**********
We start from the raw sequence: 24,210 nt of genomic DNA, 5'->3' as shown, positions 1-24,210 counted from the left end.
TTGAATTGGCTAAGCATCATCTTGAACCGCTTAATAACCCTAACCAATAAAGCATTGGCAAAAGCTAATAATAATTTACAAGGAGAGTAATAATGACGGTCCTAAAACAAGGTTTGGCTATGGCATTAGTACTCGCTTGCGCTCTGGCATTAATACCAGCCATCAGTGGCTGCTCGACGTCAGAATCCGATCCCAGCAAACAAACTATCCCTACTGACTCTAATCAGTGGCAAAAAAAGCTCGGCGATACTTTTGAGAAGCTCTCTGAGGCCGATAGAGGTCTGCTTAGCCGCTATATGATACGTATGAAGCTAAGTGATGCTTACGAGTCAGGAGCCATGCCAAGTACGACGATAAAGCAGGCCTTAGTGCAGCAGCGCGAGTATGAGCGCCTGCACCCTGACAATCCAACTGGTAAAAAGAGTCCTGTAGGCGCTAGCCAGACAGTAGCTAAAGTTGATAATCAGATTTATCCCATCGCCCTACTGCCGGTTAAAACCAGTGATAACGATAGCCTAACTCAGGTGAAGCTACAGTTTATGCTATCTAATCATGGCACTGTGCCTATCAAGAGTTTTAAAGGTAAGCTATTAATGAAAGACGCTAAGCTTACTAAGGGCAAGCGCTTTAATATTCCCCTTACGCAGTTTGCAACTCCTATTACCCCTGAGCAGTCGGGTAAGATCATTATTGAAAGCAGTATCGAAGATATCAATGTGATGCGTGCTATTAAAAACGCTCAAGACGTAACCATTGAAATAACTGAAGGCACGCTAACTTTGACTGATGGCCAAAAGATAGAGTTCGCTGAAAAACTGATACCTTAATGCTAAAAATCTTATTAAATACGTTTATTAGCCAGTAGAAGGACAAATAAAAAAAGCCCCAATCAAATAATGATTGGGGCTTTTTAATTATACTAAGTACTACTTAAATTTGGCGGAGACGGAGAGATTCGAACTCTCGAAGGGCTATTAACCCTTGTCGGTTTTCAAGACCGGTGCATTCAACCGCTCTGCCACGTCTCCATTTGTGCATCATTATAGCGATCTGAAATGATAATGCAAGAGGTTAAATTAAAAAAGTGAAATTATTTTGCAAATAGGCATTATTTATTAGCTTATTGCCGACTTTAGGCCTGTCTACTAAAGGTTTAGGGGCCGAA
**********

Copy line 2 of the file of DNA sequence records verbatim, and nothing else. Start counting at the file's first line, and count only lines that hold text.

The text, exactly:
TTGAATTGGCTAAGCATCATCTTGAACCGCTTAATAACCCTAACCAATAAAGCATTGGCAAAAGCTAATAATAATTTACAAGGAGAGTAATAATGACGGTCCTAAAACAAGGTTTGGCTATGGCATTAGTACTCGCTTGCGCTCTGGCATTAATACCAGCCATCAGTGGCTGCTCGACGTCAGAATCCGATCCCAGCAAACAAACTATCCCTACTGACTCTAATCAGTGGCAAAAAAAGCTCGGCGATACTTTTGAGAAGCTCTCTGAGGCCGATAGAGGTCTGCTTAGCCGCTATATGATACGTATGAAGCTAAGTGATGCTTACGAGTCAGGAGCCATGCCAAGTACGACGATAAAGCAGGCCTTAGTGCAGCAGCGCGAGTATGAGCGCCTGCACCCTGACAATCCAACTGGTAAAAAGAGTCCTGTAGGCGCTAGCCAGACAGTAGCTAAAGTTGATAATCAGATTTATCCCATCGCCCTACTGCCGGTTAAAACCAGTGATAACGATAGCCTAACTCAGGTGAAGCTACAGTTTATGCTATCTAATCATGGCACTGTGCCTATCAAGAGTTTTAAAGGTAAGCTATTAATGAAAGACGCTAAGCTTACTAAGGGCAAGCGCTTTAATATTCCCCTTACGCAGTTTGCAACTCCTATTACCCCTGAGCAGTCGGGTAAGATCATTATTGAAAGCAGTATCGAAGATATCAATGTGATGCGTGCTATTAAAAACGCTCAAGACGTAACCATTGAAATAACTGAAGGCACGCTAACTTTGACTGATGGCCAAAAGATAGAGTTCGCTGAAAAACTGATACCTTAATGCTAAAAATCTTATTAAATACGTTTATTAGCCAGTAGAAGGACAAATAAAAAAAGCCCCAATCAAATAATGATTGGGGCTTTTTAATTATACTAAGTACTACTTAAATTTGGCGGAGACGGAGAGATTCGAACTCTCGAAGGGCTATTAACCCTTGTCGGTTTTCAAGACCGGTGCATTCAACCGCTCTGCCACGTCTCCATTTGTGCATCATTATAGCGATCTGAAATGATAATGCAAGAGGTTAAATTAAAAAAGTGAAATTATTTTGCAAATAGGCATTATTTATTAGCTTATTGCCGACTTTAGGCCTGTCTACTAAAGGTTTAGGGGCCGAA